Tech Students Receive NSF Awards for Grad Study, Research

The National Science Foundation has selected three Michigan Tech students and a recent graduate to receive highly competitive awards that support their research and graduate study. Another student, now at Northern Michigan University, will use his award to pursue an advanced degree at Michigan Tech.

Master’s student Chris DeDene and recent graduate David Schaeffer have received NSF Graduate Research Fellowships. DeDene will pursue a PhD in Civil Engineering at Michigan Tech. Schaeffer will continue work on his PhD in Psychology at the University of Georgia.

Fellowship recipient Erich Petushek is completing his master’s at Northern Michigan University and will be coming to Tech, where he expects to pursue a doctorate degree in Applied Cognitive Science and Human Factors focusing on Biomechanics.

Graduate Research Fellowships support students in NSF-supported STEM disciplines who are pursuing research-based degrees. Each fellow receives a three-year annual stipend of $30,000, a $10,500 cost-of-education allowance and access to the TeraGrid supercomputer network. The NSF selected 2,000 fellows from more than 12,000 applicants.

An additional 2,064 applicants received honorable mentions. Among them are Tech students Eric Peterson, a physics PhD student; Eric Wesseldyke, an environmental engineering PhD student; mechanical engineering student Andrew Tulgestke; and Jonathan Ebel, a master’s student in biological sciences. Anieri Morales of the University of Puerto Rico, who plans to pursue a graduate degree at Michigan Tech, also received an honorable mention.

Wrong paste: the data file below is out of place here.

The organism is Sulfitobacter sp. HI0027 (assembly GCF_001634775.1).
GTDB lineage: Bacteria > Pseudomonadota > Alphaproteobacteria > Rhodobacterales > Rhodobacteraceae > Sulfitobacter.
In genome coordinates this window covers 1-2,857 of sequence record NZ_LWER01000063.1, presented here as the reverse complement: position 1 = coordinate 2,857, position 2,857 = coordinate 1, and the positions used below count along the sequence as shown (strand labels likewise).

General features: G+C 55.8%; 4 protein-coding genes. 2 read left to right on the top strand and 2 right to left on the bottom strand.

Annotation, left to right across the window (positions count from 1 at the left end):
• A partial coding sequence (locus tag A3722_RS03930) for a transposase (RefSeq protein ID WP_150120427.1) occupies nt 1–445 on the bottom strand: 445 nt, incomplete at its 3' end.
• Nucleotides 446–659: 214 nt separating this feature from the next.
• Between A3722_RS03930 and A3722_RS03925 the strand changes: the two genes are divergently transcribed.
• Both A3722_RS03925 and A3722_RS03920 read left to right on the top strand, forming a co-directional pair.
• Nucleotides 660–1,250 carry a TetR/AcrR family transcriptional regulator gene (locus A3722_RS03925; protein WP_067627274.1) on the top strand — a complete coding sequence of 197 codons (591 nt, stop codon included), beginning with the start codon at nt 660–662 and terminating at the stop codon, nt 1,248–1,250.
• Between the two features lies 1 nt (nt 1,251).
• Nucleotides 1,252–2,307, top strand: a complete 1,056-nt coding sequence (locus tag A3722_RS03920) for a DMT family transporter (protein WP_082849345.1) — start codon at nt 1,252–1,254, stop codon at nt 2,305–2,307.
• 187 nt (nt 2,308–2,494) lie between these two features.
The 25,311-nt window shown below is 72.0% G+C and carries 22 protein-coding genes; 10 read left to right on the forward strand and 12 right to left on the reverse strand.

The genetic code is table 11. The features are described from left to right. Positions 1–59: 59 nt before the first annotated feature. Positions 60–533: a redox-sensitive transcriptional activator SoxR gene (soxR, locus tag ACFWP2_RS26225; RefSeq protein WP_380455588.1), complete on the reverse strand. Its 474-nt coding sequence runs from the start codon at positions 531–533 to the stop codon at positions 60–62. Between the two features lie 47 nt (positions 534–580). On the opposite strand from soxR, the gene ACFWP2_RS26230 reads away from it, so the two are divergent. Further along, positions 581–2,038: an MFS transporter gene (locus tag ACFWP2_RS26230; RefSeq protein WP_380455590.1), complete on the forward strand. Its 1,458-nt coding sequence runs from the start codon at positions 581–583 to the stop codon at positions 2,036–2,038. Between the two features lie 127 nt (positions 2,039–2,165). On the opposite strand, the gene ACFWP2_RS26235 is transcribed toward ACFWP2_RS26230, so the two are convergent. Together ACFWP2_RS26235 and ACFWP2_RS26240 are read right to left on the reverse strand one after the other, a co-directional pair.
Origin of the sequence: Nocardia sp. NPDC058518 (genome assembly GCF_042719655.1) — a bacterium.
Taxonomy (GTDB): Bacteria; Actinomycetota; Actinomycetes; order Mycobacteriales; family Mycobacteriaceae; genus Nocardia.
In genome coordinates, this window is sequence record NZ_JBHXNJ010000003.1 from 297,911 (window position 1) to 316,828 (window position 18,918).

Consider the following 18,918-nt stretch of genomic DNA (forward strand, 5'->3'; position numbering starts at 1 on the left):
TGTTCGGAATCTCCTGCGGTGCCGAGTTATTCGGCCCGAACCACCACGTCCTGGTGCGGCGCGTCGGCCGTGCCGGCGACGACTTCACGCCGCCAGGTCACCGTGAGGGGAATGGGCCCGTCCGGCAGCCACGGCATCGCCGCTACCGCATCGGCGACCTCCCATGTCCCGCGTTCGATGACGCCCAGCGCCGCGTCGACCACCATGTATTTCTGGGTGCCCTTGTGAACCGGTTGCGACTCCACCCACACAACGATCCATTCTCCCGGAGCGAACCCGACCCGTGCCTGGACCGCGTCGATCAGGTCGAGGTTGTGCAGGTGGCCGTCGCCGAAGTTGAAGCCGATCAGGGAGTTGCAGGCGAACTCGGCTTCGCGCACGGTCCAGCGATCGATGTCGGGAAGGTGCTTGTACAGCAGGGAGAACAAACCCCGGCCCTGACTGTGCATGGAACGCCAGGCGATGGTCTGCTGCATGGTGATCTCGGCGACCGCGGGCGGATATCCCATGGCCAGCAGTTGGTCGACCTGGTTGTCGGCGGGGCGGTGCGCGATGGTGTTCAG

Tech students Erin Thomas and John Lyons, who are earning PhD degrees in mathematical sciences and geophysics, respectively, were selected to participate in NSF’s East Asia and Pacific Summer Institutes. The institutes place US graduate students in research labs throughout East Asia and the Pacific, to help students initiate scientific relationships that will lead to future international collaborations. The awards include airfare, lodging, living expenses and a $5,000 stipend.

Thomas will be conduct research in Beijing, while Lyons will travel to Japan.

To learn more about federal funding opportunities for graduate students, attend an information session at 6 p.m., Wednesday, April 20, in Fisher 131. Faculty, advisors, undergraduates and graduate students are encouraged to attend. For more information, contact Jodi Lehman at 487-2875 or at jglehman@mtu.edu.

Published in Tech Today.


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